My leg muscles almost always start to shake when I hold uttanasana. Standing, folded forward, pressing my feet into the mat to encourage my legs to straighten a little more and my tailbone to move closer to the ceiling, my legs inevitably start to wobble.
In uttkatasana (chair pose) that wobbling is even more pronounced, and usually accompanied by a burning in my thighs. Uttkatasana and I have a love-hate relationship.
I often have students ask me quietly and sheepishly after class what’s happening to them when they get the shakes in class. The first thing I tell them is that this shakiness is not uncommon. It happens to almost everyone at some point. For me it’s in uttanasana and uttkatasana; for others it could be the warrior poses. Usually, it seems to be poses asking for strength from the muscles.
Yoga Journal has an excellent explanation for what’s going on anatomically.
Muscles are made up of many fibers. When a muscle is used, not all the fibers contract at the same time. Some rest while the others work, and then they trade places. When the muscles are really challenged, the changeovers can get a little ragged.
A little bit of shaking is okay — it’s a sign that you’re challenging yourself — but really shaking could be a sign to take it a little easier. Use the breath to decide how much shake is too much shake. If you’re shaking but you can still breathe slowly and fairly calmly, then you’re probably okay. But once the shaking starts to affect your ability to keep the breath slow it’s time to back off a little. And remember that point will be different for everyone — and will probably depend on the pose.
If you’d like to read the rest of the Yoga Journal article, you can do so here.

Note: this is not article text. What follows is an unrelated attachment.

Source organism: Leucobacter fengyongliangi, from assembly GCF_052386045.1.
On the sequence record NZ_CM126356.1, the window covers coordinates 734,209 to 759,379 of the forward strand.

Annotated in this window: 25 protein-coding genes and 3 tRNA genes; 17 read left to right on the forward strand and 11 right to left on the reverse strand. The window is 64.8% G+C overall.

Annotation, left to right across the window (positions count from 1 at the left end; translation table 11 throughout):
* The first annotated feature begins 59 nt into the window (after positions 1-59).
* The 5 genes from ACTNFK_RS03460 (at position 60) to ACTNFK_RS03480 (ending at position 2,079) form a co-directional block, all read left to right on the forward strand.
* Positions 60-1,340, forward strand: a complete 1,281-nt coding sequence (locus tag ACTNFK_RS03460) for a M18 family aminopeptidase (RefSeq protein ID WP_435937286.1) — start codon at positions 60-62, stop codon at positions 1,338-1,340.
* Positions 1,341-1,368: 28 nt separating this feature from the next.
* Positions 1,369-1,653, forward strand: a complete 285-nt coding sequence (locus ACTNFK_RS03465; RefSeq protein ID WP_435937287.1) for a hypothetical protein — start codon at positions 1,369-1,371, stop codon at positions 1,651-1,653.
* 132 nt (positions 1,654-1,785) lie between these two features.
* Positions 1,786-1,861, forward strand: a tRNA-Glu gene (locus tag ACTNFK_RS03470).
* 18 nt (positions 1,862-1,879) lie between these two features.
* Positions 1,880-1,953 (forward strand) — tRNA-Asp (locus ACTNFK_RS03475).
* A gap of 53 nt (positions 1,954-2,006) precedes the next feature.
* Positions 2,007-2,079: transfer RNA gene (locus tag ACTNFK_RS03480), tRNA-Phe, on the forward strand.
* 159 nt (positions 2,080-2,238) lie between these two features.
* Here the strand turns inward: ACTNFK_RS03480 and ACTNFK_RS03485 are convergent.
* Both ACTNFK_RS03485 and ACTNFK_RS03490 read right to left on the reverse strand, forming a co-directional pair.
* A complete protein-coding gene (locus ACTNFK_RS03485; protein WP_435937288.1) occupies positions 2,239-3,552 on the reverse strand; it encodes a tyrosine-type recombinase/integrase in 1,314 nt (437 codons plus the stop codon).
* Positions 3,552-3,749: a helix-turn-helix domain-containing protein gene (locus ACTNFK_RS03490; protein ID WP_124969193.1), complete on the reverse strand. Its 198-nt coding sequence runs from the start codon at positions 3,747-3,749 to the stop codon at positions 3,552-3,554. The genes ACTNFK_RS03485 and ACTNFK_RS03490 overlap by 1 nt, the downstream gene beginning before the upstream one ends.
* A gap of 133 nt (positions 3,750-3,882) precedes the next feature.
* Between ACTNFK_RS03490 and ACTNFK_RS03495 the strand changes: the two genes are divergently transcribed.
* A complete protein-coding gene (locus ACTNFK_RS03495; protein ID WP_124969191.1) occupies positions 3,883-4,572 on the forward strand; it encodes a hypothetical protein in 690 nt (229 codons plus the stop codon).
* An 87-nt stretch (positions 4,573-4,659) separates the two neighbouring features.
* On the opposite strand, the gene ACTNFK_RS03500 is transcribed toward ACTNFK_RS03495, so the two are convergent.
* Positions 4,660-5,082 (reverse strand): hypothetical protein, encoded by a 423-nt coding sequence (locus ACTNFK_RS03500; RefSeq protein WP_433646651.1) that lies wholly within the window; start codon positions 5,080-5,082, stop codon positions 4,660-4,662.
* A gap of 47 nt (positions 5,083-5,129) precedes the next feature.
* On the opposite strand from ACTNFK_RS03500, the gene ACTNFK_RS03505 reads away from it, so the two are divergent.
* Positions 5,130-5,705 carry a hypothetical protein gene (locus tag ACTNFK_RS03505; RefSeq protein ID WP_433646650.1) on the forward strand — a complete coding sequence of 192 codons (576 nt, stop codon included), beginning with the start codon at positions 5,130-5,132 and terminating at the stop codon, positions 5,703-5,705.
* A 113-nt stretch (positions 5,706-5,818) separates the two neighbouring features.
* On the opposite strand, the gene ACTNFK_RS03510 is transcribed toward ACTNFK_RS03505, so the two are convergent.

A few days ago, my friend Sam posted this essay about his impending move away from Adelaide. He’s moving to Sydney (which means I’ll see more of him — hurrah!) sometime in February.
Although it’s about different places, the essay quite aptly describes my own struggle to figure out where to call home. I’ve lived in Sydney now for as long as I lived in Melbourne. In between the two, I lived in Canberra for a few short months. Growing up, I called Forbes, a small town in Central West New South Wales, home.
In a way, all of these places are still home for me. It’s like they contain different versions of me — almost as if, visiting, I might run into myself. And in a way I miss all of these places. Or maybe I just miss those versions of me. Nostalgia is a funny thing.
When it comes time for me to bid Sydney farewell, I’m not sure how I’ll feel about home.
This is cross-posted on my writing blog.
Last week the New York Times ran a story entitled ‘How Yoga Can Wreck Your Body’. A number of different people sent it my way, asking for comment. To be perfectly honest, my initial response was to roll my eyes. Of course you can hurt yourself doing yoga — just as you can hurt yourself running, walking, rolling over in bed. To move at all is to risk injury to a certain extent.